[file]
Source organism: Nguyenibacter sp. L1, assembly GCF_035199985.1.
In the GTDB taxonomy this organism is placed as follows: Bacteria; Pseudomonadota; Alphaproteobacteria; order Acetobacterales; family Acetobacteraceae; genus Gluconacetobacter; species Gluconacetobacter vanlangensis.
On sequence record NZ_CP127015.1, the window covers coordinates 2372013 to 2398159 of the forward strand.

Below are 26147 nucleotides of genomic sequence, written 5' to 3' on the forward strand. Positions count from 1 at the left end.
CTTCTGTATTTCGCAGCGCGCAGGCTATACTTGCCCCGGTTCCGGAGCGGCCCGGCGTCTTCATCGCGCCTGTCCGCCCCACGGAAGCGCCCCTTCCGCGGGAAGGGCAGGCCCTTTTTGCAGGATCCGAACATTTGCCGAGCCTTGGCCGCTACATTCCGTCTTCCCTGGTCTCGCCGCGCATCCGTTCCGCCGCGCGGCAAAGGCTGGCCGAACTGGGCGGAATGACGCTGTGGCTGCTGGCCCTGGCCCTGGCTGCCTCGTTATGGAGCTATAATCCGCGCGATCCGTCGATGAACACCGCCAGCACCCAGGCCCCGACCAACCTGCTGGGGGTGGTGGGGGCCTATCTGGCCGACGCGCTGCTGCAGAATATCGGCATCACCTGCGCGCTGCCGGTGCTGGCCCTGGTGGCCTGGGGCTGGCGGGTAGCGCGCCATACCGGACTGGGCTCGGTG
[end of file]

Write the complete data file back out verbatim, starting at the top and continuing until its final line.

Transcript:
Source organism: Nguyenibacter sp. L1, assembly GCF_035199985.1.
In the GTDB taxonomy this organism is placed as follows: Bacteria; Pseudomonadota; Alphaproteobacteria; order Acetobacterales; family Acetobacteraceae; genus Gluconacetobacter; species Gluconacetobacter vanlangensis.
On sequence record NZ_CP127015.1, the window covers coordinates 2372013 to 2398159 of the forward strand.

Below are 26147 nucleotides of genomic sequence, written 5' to 3' on the forward strand. Positions count from 1 at the left end.
CTTCTGTATTTCGCAGCGCGCAGGCTATACTTGCCCCGGTTCCGGAGCGGCCCGGCGTCTTCATCGCGCCTGTCCGCCCCACGGAAGCGCCCCTTCCGCGGGAAGGGCAGGCCCTTTTTGCAGGATCCGAACATTTGCCGAGCCTTGGCCGCTACATTCCGTCTTCCCTGGTCTCGCCGCGCATCCGTTCCGCCGCGCGGCAAAGGCTGGCCGAACTGGGCGGAATGACGCTGTGGCTGCTGGCCCTGGCCCTGGCTGCCTCGTTATGGAGCTATAATCCGCGCGATCCGTCGATGAACACCGCCAGCACCCAGGCCCCGACCAACCTGCTGGGGGTGGTGGGGGCCTATCTGGCCGACGCGCTGCTGCAGAATATCGGCATCACCTGCGCGCTGCCGGTGCTGGCCCTGGTGGCCTGGGGCTGGCGGGTAGCGCGCCATACCGGACTGGGCTCGGTG